delivered the opinion of the court:
The county court of Cook county reduced an assessment of $5395.30 against parts of lots 6 and 7 owned by the Lake Forest University, levied for curbing, grading and paving with vitrified paving brick the roadway of South Kilbourn avenue from the south line of West Sixteenth street to the north line of West Twenty-second street, except the right of way of the Metropolitan West Side Elevated Railroad Company across the street, $539.53 and confirmed the assessment for $4855.77, and the Lake Forest University appealed.
The objections urged against the assessment were, that it was for a lump sum against separate, vacant pieces of property; that the cost of the improvement was not équL tably distributed among the parcels of property assessed; and that the property.was not benefited to the amount of the assessment.
The parts of lots 6 and 7 owned by the objector were vacant and not improved and did not come within section'41 of the Local Improvement act, which provides that several lots owned and improved as one parcel may be assessed as one parcel. Upon the hearing of the question whether the cost of the improvement was equitably distributed'among *167the parcels of property assessed, it was agreed that for the purpose of comparison the assessment should be regarded as an assessment of $1391 against the part of lot 6- and $4004.30 against the part of lot 7, but the objection to the lump sum assessment was not thereby waived. The whole property was described' in the roll by metes and bounds, but such description conferred no right to assess as one tract the parts .of separate lots. The assessment of the single sum against the separate pieces of property was unauthorized.
The total estimated cost of the improvement was $60,-000, all of which was assessed against private property, to which was added $2857.14 for deficiency in interest and cost of making, levying and collecting the assessment and lawful expenses attending the making of the improvement. This was done by virtue of the second proviso to section 94 of the Local Improvement act as amended in 1917. That section, with its three provisos, is intricate, complicated and somewhat obscure in meaning, but we interpret it to mean that in cities, towns and villages having 100,000 or more inhabitants the city, village or town may include in an assessment an item of five per cent toward the payment of the costs of- making, levying and collecting the special assessment and of letting and executing contracts, advertising, clerical hire, engineer and inspection, court fees and fees of commissioners in condemnation proceedings incurred in such proceedings, and deficiency in interest in the matter of the special assessment; that after the" work has been completed and the costs certified under section 84, if there is any deficiency of interest recited in the certificate it shall be first paid out of the five per cent, and if there is a balance left in the five per cent item the balance may be transferred to the corporate fund of the city to reimburse it for advances made under the enacting clause of the section, which provides that all expenses of the proceeding shall be paid out of the general or corporate fund of the city. It is not within the power of a city to include in a special assess*168ment the cost and expense of maintaining a board of local improvements or paying their salaries, (Betts v. City of Naperville, 214 Ill. 380,) but with the construction given, the five percentum does not include the cost and expense of maintaining the board of local improvements and paying the salaries of its members but only authorizes reimbursement of the corporate fund for advances made to pay the cost of the particular improvement. It was held in City of Chicago v. Brede, 218 Ill. 528, that bonds issued against a special assessment must be paid out of the assessment. If there is a deficiency it is to be first paid out of the five per cent, and we regard the provision as free from constitutional objection.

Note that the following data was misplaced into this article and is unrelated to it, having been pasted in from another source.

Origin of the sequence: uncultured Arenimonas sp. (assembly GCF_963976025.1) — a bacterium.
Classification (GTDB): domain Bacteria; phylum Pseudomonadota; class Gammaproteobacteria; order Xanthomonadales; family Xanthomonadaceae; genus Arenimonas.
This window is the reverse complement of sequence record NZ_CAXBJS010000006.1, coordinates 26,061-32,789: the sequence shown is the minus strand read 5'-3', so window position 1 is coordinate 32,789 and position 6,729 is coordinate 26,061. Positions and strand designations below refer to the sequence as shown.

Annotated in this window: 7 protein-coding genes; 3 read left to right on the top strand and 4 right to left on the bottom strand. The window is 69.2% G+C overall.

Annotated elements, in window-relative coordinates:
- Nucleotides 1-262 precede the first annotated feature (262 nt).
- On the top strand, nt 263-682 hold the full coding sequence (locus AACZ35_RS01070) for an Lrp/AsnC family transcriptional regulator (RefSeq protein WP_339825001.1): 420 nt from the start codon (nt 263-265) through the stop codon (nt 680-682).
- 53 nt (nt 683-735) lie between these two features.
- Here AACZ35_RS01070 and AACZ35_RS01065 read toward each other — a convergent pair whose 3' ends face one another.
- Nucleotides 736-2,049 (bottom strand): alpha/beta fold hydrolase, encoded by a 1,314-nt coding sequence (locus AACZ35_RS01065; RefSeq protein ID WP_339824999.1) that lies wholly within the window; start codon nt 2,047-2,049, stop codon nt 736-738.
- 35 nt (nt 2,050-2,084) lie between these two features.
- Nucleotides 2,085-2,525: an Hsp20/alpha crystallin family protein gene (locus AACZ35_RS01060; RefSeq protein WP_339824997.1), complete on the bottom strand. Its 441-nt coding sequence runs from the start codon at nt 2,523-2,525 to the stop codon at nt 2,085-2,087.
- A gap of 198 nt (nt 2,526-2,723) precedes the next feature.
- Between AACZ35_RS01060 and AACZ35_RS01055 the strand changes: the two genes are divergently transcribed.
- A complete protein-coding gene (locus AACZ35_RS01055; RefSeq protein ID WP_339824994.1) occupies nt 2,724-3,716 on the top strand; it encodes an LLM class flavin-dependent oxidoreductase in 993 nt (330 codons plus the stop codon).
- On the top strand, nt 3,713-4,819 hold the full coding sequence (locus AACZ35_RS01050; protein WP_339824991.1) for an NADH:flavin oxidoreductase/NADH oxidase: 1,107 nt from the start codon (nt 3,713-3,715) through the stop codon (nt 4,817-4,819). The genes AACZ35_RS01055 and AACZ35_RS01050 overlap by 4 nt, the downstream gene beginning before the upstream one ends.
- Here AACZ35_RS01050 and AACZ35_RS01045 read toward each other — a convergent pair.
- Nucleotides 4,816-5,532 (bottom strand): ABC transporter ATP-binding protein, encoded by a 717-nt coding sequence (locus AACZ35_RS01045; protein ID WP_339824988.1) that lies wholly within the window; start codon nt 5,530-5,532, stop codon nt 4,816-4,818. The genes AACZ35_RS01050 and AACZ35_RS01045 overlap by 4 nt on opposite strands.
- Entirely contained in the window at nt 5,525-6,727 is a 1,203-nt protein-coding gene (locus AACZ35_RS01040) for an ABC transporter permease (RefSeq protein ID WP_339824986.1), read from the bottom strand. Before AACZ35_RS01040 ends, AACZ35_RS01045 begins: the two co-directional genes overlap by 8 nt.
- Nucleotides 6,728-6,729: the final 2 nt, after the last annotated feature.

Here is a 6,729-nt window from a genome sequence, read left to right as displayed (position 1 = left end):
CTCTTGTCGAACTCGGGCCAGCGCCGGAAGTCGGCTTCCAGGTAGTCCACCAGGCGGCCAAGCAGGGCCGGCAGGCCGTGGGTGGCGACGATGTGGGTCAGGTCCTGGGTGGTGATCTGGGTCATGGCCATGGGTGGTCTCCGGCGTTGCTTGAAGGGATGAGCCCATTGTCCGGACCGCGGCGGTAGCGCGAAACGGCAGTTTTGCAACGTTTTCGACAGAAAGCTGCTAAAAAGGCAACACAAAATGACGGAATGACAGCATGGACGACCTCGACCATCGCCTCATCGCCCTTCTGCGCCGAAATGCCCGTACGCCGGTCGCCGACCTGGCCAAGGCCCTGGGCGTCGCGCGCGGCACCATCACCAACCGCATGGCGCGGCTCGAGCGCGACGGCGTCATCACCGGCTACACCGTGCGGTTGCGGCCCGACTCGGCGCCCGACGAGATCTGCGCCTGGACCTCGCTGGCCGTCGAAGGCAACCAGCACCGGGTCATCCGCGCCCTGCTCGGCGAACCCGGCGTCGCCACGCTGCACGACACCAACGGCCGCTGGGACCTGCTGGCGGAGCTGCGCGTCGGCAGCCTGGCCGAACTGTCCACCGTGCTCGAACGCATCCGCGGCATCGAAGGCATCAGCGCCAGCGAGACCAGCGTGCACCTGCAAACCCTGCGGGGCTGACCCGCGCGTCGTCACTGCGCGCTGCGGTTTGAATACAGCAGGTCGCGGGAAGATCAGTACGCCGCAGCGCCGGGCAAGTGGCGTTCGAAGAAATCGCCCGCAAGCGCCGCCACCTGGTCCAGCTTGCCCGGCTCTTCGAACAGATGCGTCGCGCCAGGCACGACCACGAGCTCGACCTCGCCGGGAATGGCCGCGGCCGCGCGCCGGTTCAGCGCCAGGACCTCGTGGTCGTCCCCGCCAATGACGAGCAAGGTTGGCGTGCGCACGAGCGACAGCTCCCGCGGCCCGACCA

There was a waiver of a jury trial on the question whether the property was assessed more than it was benefited, and that question and the question of comparative benefits were heard by the court on practically the same evidence. The court concluded that the assessment was excessive to the amount of $539.53, but a reading of the testimony of the witnesses leads us to the conclusion that the reduction was not what it ought to have been. Opinions as to the amount of benefit were given by different witnesses, some of whom thought the property would be benefited a great deal more than it was assessed, but the facts stated and the uses to which the property was adapted quite largely discredited the. opinions, based on rather unsubstantial theories as to the best uses of the property. A witness for the city testified that the best use of the part of lot 6 would be in connection with other lots north of it in a different ownership, and he had taken into consideration the possibility and probability of the properties being handled together; that the use of the property standing by itself would be limited on account of its limited size and area.; that by itself the market value would be very limited and it would be very hard to sell it. His opinion that the property would be greatly benefited if combined with other *169property not owned by the objector was founded upon an improper basis. Generally speaking, the facts detailed by the witnesses required a larger reduction than was made.
The judgment is reversed and the cause remanded.
Reversed- and remanded.